Thursday, January 20, 2011

Self-Immolation and Street Art

During one of my lectures on Vietnam last semester we learned about Buddhist monks who set themselves on fire on June 11, 1963 to protest the discriminatory treatment against Buddhists under the administration of President Ngo Dinh Diem, a Roman Catholic. The dramatic event was captured by international media and finally forced the world to look at the policies and practices of the Diem regime.

Award winning photograph by journalist Malcolm Browne

'Self immolation is a suicide committed for political or moral reasons as a form of protest, often by fire.'

Self immolation dates back to the late fourth century, 'But no matter how old, self-immolation still leaves people horrified, riveted and moved' (CNN). Since the event that took place in Vietnam, acts of self-immolation have occured in the US, Iran, Czechoslovakia, Chile, China, North Africa, each representing a different but equally important cause. As horrific as the act by itself is, what it stands for, what it represents, and the determination for change exhibited, forces us to look in a mirror and ask ourselves what we are fighting for in our own lives.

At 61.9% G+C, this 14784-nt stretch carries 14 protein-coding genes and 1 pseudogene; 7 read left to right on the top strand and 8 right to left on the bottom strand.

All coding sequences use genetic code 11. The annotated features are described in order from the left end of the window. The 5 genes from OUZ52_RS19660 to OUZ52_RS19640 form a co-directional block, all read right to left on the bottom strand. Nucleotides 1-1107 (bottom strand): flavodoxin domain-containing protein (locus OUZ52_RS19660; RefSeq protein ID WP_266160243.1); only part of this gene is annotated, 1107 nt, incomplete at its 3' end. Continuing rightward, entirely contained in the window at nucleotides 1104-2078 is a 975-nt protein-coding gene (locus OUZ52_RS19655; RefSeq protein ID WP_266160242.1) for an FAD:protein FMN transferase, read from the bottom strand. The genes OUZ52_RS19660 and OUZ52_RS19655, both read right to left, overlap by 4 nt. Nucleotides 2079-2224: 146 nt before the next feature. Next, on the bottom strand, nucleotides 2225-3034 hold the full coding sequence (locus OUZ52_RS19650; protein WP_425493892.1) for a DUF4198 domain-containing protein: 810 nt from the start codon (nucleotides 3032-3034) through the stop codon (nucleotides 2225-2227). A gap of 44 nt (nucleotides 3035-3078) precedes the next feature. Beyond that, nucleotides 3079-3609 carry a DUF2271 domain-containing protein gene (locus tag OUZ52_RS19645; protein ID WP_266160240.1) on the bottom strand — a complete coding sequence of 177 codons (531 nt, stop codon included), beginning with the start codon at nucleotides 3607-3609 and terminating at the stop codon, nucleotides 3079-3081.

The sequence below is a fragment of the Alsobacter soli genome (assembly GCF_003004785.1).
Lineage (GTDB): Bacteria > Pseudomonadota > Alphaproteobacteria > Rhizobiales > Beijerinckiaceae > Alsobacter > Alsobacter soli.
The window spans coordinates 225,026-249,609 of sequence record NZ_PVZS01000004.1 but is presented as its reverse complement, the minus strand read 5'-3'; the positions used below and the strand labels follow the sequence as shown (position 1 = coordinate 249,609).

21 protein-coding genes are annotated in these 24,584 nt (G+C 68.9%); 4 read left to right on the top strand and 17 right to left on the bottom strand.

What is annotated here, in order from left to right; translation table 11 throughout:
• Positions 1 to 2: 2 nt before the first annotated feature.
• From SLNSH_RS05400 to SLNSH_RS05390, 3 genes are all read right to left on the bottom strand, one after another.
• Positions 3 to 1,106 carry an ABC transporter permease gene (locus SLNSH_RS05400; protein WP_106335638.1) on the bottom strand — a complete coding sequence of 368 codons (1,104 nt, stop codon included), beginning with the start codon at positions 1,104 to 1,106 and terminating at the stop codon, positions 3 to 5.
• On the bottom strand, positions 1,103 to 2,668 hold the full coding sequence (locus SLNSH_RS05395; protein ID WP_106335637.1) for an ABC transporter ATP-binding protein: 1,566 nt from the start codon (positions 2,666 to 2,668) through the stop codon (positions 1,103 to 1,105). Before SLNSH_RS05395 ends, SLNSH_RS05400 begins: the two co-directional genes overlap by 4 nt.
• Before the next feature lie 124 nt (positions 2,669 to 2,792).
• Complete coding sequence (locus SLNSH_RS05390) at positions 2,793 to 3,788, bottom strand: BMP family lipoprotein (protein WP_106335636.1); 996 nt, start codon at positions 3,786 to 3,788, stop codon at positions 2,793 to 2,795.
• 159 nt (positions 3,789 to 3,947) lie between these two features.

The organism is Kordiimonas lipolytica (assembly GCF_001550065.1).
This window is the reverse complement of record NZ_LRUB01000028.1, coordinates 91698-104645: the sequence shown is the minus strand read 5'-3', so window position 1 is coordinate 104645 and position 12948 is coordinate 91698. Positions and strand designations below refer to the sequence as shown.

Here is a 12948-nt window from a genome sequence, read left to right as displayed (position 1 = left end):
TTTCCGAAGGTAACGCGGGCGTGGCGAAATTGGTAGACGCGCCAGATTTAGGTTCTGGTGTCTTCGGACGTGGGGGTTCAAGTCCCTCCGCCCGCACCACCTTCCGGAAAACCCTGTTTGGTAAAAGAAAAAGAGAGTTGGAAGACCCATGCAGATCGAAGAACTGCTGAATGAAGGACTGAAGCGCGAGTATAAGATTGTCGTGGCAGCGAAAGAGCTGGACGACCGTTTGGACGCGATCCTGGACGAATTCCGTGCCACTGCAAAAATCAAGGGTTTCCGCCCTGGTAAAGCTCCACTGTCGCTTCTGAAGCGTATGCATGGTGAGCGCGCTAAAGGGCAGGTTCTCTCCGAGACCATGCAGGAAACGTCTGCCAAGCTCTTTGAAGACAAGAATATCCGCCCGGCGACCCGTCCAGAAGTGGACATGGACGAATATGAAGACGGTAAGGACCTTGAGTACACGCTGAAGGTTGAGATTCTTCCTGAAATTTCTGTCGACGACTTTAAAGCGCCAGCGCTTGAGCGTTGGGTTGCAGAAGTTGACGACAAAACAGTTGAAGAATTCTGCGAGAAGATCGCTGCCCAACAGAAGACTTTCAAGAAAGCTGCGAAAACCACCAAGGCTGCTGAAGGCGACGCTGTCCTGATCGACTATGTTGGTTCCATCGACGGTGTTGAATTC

In 2008 anti-Olympic graffiti appeared on the streets of Bangkok depicting self-immolation. Street art by nature is a political statement since it defies property rights and spits in the face of the system that tells us what we can and can't do. But I have a huge admiration for street art that has political meaning or controversy, pieces that make us think and reflect on our society.


Note the Bob Marley quote...quite fitting actually.


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